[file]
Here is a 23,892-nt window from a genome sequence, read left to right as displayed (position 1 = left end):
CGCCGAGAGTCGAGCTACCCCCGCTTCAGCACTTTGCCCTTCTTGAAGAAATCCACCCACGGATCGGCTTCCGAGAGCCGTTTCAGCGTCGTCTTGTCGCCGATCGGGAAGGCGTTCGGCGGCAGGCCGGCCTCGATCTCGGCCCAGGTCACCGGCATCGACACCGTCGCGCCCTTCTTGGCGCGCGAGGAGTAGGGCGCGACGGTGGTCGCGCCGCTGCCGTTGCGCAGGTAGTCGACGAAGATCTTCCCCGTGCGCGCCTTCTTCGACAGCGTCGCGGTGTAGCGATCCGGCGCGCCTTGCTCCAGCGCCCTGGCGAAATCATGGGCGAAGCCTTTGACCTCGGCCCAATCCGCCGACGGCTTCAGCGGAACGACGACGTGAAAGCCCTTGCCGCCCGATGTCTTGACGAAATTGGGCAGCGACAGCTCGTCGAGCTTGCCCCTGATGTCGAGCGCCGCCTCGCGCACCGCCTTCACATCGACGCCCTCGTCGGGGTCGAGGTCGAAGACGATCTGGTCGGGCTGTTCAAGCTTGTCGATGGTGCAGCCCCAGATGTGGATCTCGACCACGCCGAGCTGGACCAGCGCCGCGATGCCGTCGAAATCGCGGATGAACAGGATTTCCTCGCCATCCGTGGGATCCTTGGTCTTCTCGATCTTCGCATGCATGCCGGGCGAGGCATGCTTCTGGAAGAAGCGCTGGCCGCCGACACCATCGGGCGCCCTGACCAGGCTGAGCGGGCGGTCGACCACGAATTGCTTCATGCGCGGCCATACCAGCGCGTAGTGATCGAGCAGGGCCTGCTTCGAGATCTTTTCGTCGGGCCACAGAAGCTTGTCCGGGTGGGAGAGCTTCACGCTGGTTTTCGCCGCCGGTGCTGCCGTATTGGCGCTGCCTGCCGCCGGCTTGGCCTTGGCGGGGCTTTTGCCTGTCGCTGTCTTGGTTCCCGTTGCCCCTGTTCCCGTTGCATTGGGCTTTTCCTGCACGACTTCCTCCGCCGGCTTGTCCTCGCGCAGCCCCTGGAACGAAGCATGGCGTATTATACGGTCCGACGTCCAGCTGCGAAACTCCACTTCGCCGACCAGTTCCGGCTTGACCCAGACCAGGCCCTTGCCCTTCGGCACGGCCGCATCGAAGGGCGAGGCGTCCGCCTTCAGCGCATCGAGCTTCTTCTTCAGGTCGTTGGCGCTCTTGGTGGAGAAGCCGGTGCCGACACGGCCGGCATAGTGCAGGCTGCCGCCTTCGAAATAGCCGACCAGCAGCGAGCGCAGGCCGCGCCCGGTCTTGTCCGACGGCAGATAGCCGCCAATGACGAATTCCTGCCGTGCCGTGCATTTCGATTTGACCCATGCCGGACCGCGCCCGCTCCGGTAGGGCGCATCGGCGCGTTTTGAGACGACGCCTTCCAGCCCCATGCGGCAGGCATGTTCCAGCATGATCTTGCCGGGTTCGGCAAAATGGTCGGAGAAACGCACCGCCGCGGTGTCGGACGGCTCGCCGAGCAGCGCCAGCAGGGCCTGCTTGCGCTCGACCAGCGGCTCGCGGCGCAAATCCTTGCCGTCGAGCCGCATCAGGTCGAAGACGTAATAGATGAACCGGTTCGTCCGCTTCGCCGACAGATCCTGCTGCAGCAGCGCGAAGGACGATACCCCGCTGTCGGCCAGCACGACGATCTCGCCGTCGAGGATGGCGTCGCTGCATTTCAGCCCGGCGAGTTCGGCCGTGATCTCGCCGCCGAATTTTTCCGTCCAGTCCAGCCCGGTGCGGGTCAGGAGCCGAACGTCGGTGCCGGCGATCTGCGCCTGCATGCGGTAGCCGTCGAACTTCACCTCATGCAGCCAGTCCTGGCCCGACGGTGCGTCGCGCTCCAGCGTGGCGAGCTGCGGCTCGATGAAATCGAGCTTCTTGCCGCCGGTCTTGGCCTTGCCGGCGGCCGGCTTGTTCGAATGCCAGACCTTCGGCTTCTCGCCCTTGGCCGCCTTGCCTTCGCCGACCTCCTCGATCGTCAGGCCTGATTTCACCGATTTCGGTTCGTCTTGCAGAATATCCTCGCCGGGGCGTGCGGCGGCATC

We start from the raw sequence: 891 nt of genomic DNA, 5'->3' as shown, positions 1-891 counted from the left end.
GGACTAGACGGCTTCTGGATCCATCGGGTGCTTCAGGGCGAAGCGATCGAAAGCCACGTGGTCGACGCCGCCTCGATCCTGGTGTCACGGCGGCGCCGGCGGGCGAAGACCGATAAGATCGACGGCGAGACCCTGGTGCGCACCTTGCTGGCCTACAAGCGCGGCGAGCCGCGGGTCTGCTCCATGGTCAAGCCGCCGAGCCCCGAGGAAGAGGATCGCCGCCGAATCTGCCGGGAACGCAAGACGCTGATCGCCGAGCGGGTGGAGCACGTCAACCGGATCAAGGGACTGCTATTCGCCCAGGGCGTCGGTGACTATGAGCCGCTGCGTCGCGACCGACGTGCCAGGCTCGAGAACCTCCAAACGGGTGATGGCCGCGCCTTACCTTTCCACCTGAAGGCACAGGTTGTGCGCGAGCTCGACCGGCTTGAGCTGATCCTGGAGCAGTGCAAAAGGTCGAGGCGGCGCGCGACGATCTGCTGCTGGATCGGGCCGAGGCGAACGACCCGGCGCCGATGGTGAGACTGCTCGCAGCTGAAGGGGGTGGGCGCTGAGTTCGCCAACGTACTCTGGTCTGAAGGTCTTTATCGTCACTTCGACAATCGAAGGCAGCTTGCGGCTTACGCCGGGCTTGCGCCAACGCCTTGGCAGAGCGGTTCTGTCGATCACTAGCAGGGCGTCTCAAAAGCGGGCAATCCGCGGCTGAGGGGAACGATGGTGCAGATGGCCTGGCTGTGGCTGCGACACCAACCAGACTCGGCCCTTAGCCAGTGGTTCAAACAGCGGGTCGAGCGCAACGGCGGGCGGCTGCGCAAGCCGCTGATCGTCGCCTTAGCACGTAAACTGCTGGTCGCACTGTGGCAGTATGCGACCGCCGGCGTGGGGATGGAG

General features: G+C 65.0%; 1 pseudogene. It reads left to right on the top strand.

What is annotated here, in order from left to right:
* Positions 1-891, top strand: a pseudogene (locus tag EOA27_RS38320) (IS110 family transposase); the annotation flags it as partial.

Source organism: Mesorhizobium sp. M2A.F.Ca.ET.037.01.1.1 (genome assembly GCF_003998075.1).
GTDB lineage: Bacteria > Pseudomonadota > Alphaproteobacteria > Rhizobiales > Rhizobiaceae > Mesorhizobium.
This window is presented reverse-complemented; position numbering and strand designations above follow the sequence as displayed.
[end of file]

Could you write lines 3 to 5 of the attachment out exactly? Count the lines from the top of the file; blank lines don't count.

We start from the raw sequence: 891 nt of genomic DNA, 5'->3' as shown, positions 1-891 counted from the left end.
GGACTAGACGGCTTCTGGATCCATCGGGTGCTTCAGGGCGAAGCGATCGAAAGCCACGTGGTCGACGCCGCCTCGATCCTGGTGTCACGGCGGCGCCGGCGGGCGAAGACCGATAAGATCGACGGCGAGACCCTGGTGCGCACCTTGCTGGCCTACAAGCGCGGCGAGCCGCGGGTCTGCTCCATGGTCAAGCCGCCGAGCCCCGAGGAAGAGGATCGCCGCCGAATCTGCCGGGAACGCAAGACGCTGATCGCCGAGCGGGTGGAGCACGTCAACCGGATCAAGGGACTGCTATTCGCCCAGGGCGTCGGTGACTATGAGCCGCTGCGTCGCGACCGACGTGCCAGGCTCGAGAACCTCCAAACGGGTGATGGCCGCGCCTTACCTTTCCACCTGAAGGCACAGGTTGTGCGCGAGCTCGACCGGCTTGAGCTGATCCTGGAGCAGTGCAAAAGGTCGAGGCGGCGCGCGACGATCTGCTGCTGGATCGGGCCGAGGCGAACGACCCGGCGCCGATGGTGAGACTGCTCGCAGCTGAAGGGGGTGGGCGCTGAGTTCGCCAACGTACTCTGGTCTGAAGGTCTTTATCGTCACTTCGACAATCGAAGGCAGCTTGCGGCTTACGCCGGGCTTGCGCCAACGCCTTGGCAGAGCGGTTCTGTCGATCACTAGCAGGGCGTCTCAAAAGCGGGCAATCCGCGGCTGAGGGGAACGATGGTGCAGATGGCCTGGCTGTGGCTGCGACACCAACCAGACTCGGCCCTTAGCCAGTGGTTCAAACAGCGGGTCGAGCGCAACGGCGGGCGGCTGCGCAAGCCGCTGATCGTCGCCTTAGCACGTAAACTGCTGGTCGCACTGTGGCAGTATGCGACCGCCGGCGTGGGGATGGAG

General features: G+C 65.0%; 1 pseudogene. It reads left to right on the top strand.